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recommendation on good replacement for Harbor International fund
Hi folks, I was hoping the community good provide some good options on international funds I can consider to replace Harbor International in my portfolio. This has been a long term hold for me but the fund has underperformed over the past 3 and 5 year periods. Would greatly appreciate any advice you can provide here. thanks!
My opinion, go passive and spend your active risk budget in the most inefficient areas of the market such as International Small Caps and Emerging Markets.
Matthews Pacific Tiger, Artisan Intl Value, Capital World Growth&Income (American funds), Polaris Global Value, Vanguard Intl Growth, Artisan Global Equity, Artisan Global Value
I have been investing in Matthews Pacific Tiger for 5 years, and have been happy with it.
It is still large cap; but in comparison Harbor leans toward giant cap. It is heavily focused on industrials (and materials), while Harbor is focused on more defensive/value areas like healthcare and financials. That difference in emphasis could explain a lot of the performance differences. So a question is whether that trend will continue or reverse.
A fund with a much closer profile (59 stocks vs. 67, mostly similar sector weightings, 30% turnover vs. 25%) is LZIOX/LZIEX. While both Harbor Int'l and Lazard are classified as blend funds, they both come from a lineage of value oriented investing, which might help to explain the similarity.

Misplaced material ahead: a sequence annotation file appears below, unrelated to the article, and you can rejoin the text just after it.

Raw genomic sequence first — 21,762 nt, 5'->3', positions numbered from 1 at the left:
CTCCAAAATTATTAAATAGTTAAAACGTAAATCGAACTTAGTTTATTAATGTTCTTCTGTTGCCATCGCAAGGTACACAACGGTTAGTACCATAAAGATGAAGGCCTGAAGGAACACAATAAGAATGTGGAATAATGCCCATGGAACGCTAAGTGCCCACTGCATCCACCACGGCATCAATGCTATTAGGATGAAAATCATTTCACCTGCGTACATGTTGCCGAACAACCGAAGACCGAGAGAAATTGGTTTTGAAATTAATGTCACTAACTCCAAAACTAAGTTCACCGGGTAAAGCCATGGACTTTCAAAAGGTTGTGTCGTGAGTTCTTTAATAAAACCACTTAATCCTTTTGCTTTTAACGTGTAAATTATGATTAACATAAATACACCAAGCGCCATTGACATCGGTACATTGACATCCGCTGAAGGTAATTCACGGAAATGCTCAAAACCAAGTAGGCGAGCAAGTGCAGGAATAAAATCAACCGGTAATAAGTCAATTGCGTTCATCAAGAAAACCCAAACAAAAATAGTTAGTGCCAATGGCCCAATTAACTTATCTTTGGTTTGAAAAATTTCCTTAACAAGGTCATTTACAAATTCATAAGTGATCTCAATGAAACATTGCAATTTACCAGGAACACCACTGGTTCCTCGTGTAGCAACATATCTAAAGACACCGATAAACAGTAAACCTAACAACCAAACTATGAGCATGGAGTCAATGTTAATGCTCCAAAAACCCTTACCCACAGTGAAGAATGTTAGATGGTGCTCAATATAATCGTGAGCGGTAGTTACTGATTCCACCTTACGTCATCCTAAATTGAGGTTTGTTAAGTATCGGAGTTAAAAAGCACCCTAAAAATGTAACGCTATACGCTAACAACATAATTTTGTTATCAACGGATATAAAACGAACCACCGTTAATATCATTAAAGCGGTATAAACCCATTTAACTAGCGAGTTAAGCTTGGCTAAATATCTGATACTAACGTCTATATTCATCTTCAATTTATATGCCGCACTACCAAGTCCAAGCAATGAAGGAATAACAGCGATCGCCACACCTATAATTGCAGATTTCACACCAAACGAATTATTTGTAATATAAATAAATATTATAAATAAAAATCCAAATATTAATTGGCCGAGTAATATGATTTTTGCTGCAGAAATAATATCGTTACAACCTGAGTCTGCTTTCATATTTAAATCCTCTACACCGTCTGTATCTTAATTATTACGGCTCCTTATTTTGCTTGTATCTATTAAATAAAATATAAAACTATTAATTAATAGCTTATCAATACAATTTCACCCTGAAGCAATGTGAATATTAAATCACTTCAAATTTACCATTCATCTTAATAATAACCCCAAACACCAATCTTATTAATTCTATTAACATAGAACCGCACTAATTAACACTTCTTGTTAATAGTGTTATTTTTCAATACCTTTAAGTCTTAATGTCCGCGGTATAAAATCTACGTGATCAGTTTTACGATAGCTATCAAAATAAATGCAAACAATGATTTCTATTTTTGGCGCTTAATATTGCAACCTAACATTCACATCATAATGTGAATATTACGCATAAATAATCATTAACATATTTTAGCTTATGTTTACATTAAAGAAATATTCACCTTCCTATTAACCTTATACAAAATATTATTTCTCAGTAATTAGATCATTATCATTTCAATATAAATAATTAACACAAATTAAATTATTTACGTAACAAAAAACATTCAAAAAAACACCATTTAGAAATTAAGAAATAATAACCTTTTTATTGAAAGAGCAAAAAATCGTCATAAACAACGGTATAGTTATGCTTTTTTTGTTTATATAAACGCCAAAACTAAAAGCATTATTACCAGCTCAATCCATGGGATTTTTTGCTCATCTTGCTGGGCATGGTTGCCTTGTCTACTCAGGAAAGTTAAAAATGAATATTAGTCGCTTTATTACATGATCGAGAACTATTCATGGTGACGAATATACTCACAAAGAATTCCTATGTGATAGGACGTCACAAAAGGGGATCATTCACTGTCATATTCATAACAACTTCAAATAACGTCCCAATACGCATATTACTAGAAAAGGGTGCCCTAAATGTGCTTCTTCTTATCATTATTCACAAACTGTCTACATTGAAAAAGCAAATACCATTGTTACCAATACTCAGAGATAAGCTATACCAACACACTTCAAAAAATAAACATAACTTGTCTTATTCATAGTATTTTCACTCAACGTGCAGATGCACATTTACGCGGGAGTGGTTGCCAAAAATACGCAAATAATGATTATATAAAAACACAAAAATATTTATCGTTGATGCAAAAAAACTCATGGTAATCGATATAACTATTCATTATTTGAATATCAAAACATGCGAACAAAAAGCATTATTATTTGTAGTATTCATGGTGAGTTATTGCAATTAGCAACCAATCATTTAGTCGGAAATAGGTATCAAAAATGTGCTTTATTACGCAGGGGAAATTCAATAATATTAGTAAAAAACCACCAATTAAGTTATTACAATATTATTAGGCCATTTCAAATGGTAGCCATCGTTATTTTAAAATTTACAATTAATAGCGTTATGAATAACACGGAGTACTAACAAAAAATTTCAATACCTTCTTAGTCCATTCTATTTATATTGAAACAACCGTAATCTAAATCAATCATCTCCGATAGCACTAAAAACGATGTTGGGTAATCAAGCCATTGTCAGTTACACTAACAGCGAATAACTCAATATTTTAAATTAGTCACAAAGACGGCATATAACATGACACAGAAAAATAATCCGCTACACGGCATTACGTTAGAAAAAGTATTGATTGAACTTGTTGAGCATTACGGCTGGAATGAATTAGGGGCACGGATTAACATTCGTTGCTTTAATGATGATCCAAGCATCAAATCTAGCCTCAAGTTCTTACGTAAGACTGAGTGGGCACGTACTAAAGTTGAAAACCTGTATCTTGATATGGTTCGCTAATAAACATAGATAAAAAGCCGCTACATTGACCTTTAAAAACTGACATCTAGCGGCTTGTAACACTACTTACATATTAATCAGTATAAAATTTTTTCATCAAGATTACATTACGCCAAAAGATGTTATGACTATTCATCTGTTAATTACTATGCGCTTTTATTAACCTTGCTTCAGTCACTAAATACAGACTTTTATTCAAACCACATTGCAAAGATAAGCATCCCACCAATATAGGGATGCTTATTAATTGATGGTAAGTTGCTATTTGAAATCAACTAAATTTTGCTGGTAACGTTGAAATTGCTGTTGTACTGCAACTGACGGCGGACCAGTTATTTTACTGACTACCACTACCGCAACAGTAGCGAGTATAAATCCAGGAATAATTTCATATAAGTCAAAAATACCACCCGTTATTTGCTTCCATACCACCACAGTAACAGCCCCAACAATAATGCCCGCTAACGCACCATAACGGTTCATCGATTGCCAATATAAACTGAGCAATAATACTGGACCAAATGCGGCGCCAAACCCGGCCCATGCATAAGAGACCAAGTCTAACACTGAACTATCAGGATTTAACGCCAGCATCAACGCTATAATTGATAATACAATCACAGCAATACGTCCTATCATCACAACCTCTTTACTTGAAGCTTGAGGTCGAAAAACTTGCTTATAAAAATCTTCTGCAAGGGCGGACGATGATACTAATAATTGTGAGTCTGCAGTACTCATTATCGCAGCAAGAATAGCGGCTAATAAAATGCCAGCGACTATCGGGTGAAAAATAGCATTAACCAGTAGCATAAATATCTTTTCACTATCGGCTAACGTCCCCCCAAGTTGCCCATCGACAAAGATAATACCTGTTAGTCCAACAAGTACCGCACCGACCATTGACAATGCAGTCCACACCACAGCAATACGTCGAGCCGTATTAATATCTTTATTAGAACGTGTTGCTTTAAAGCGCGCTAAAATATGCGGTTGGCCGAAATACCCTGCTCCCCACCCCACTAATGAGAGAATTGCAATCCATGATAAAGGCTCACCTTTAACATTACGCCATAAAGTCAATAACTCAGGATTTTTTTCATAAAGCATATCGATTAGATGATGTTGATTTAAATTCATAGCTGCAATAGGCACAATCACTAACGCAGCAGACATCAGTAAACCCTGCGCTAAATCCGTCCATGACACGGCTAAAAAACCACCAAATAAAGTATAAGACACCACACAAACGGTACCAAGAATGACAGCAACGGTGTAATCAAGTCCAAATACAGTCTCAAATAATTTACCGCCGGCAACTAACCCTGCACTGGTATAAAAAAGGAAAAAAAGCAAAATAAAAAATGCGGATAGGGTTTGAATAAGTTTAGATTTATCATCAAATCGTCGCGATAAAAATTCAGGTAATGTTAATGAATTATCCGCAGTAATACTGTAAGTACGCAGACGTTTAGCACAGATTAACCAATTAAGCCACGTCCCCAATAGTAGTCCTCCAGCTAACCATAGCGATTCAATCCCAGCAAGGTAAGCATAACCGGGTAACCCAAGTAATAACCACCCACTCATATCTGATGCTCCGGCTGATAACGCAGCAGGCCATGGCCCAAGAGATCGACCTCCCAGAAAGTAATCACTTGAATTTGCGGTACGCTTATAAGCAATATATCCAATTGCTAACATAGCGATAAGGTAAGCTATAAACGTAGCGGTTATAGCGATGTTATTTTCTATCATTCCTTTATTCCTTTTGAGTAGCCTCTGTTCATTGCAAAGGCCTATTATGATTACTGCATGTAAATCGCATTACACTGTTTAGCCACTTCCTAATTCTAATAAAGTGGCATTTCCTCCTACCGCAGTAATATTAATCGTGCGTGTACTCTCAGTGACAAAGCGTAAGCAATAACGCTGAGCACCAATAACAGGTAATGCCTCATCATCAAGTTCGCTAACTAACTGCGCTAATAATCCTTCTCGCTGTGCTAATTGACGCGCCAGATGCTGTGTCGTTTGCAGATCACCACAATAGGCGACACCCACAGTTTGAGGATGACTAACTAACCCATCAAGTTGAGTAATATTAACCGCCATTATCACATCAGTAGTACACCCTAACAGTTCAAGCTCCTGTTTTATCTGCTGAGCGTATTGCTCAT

In fact, APINX and LZIEX may resemble each other more closely than they resemble Harbor. Your memory is better than mine. The only Pictet fund I (or apparently VintageFreak) could remember offered in the US was Pictet Global Water. While Pictet is a significant presence in funds offered outside the US, it seems that their US-sold funds folded over a decade ago.
In particular, there was a Pictet International Equity fund. Whether that bears any resemblance to the Aston fund, I don't know. Here's the Bloomberg profile (stating that it existed from August 25, 2000 to Sept 8, 2003), the SEC filing to shut it down (along with Global Water), and the 2002 prospectus (showing six Pictet funds).
(2002 Prospectus) https://www.sec.gov/Archives/edgar/data/945774/000093506902000363/0000935069-02-000363.txt
To speak to performance, yes the FX hedge has benefited the Fund longer-term, however, over the past year (through 6/30) the EAFE was down 10% in both USD and local currency terms, and the Fund up 75 bps => hedge has not been the main reason for outperformance. Since inception, the Fund is outperforming EAFE (USD and local).
And if I'm not mistaken, JOHAX is closed to new investors.
The prospectus, um, hedges its currency policy by saying that it "may hedge a significant portion of its foreign stock investments", but the rest of the sentence suggests a general bias toward hedging: " in an effort to have its returns more closely reflect the market performance of its investments, rather than the value of the currency".
That is, it hedges to take currency out of the equation, not to protect one way against a rising dollar. That suggests hedging most of the time.
To build on JoJo26's statement, impressions often don't match reality. It feels like the dollar is going up, but it hasn't over the past year. I suspect that feeling is due to at least a couple of factors: the dollar is already very high (so just standing still, it feels like its value is growing), and Brexit pummeled the pound Sterling (making the dollar look good relative to one currency, though not relative to the world).